Retired Scottish judge, Lord Angus Glennie, should not be working for Dubai International Financial Centre Courts – Kenny MacAskill

Now I’ve been in many a court in Scotland and popped my head into a few abroad. But the Dubai International Financial Centre Courts were still news to me until I came across a story in the Irish Times in which a retired Scottish judge was being taken to task for not just visiting but serving there.

The ruler of Dubai, Sheikh Mohammed bin Rashid al-Maktoum, centre, watches the Dubai World Cup at the Meydan Racecourse in March this year (Picture: Mahmoud Khaled/Getty Images)
The ruler of Dubai, Sheikh Mohammed bin Rashid al-Maktoum, centre, watches the Dubai World Cup at the Meydan Racecourse in March this year (Picture: Mahmoud Khaled/Getty Images)

Lord Angus Glennie, who, to be fair, served in Scottish courts with distinction until his retiral a few years back, is sitting as a judge in that institution.

The reason he was mentioned was that two retired Irish judges had been forced, or at least decided, to withdraw from that sinecure, but he remained. Criticism of the Irish involvement came from both legal and political circles.

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Ivana Bacik, the Irish Labour Party leader, stated that Irish judges sitting there provided “a mechanism to support an oppressive regime”. Bill Shipsey, a retired Irish senior counsel and an executive member of Amnesty International, wrote that Lord Glennie and other international judges shouldn’t ignore human rights abuses by the United Arab Emirates (UAE).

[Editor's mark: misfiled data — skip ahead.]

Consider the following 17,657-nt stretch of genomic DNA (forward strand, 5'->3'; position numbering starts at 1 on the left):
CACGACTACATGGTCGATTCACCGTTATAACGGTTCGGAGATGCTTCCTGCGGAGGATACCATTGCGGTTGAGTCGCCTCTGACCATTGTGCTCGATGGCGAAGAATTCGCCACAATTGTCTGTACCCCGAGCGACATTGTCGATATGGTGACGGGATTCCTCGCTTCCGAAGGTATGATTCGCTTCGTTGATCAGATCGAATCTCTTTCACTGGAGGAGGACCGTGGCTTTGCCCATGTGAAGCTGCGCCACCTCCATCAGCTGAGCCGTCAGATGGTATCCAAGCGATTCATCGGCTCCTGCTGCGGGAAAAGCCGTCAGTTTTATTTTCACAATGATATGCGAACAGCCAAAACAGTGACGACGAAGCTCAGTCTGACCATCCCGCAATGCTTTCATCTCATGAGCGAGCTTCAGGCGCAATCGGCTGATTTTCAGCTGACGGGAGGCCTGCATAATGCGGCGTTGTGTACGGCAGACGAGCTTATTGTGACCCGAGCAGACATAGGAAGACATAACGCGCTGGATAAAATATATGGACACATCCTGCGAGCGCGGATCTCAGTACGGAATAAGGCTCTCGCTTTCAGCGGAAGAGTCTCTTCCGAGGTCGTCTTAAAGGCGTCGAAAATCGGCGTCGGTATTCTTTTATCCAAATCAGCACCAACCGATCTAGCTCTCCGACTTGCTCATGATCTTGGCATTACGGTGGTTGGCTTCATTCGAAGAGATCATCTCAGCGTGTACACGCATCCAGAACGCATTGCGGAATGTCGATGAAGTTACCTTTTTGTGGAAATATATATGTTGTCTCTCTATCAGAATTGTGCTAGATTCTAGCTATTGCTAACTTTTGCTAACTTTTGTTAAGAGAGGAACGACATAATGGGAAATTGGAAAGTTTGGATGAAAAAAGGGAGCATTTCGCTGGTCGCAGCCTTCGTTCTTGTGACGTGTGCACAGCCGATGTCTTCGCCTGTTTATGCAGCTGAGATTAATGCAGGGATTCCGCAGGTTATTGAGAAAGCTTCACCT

It’s clear that whatever skills international judges may bring, what really matters is the veneer of legitimacy given to the institution. These courts may largely be dealing with finance and commerce but they are underpinning a regime that treats its own and others reprehensibly.

Sheikh Mohammed bin Rashid Al-Maktoum is the ruler of Dubai and vice-president of the UAE and indeed it seems it was the despot himself who swore Lord Glennie into his new role.

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But he’s far from a benign ruler. Human rights abuses are prevalent in those parts and the imprisonment of many is routine. The Sheikh’s also known in courts in the UK as he’s been embroiled in a London court action where his behaviour towards family has drawn scathing criticism from their Lordships.

Lord Glennie’s retired and there’s less conflict than at least one of the Irish judges who still had a formal role in Ireland. But he’s in receipt of a far from modest judicial pension paid for out of the public purse.

I hope he’ll reconsider his position, as did a former Irish colleague and that the Lord President will make it clear to him and others it’s simply unacceptable to sit there.

Kenny MacAskill is Alba MP for East Lothian

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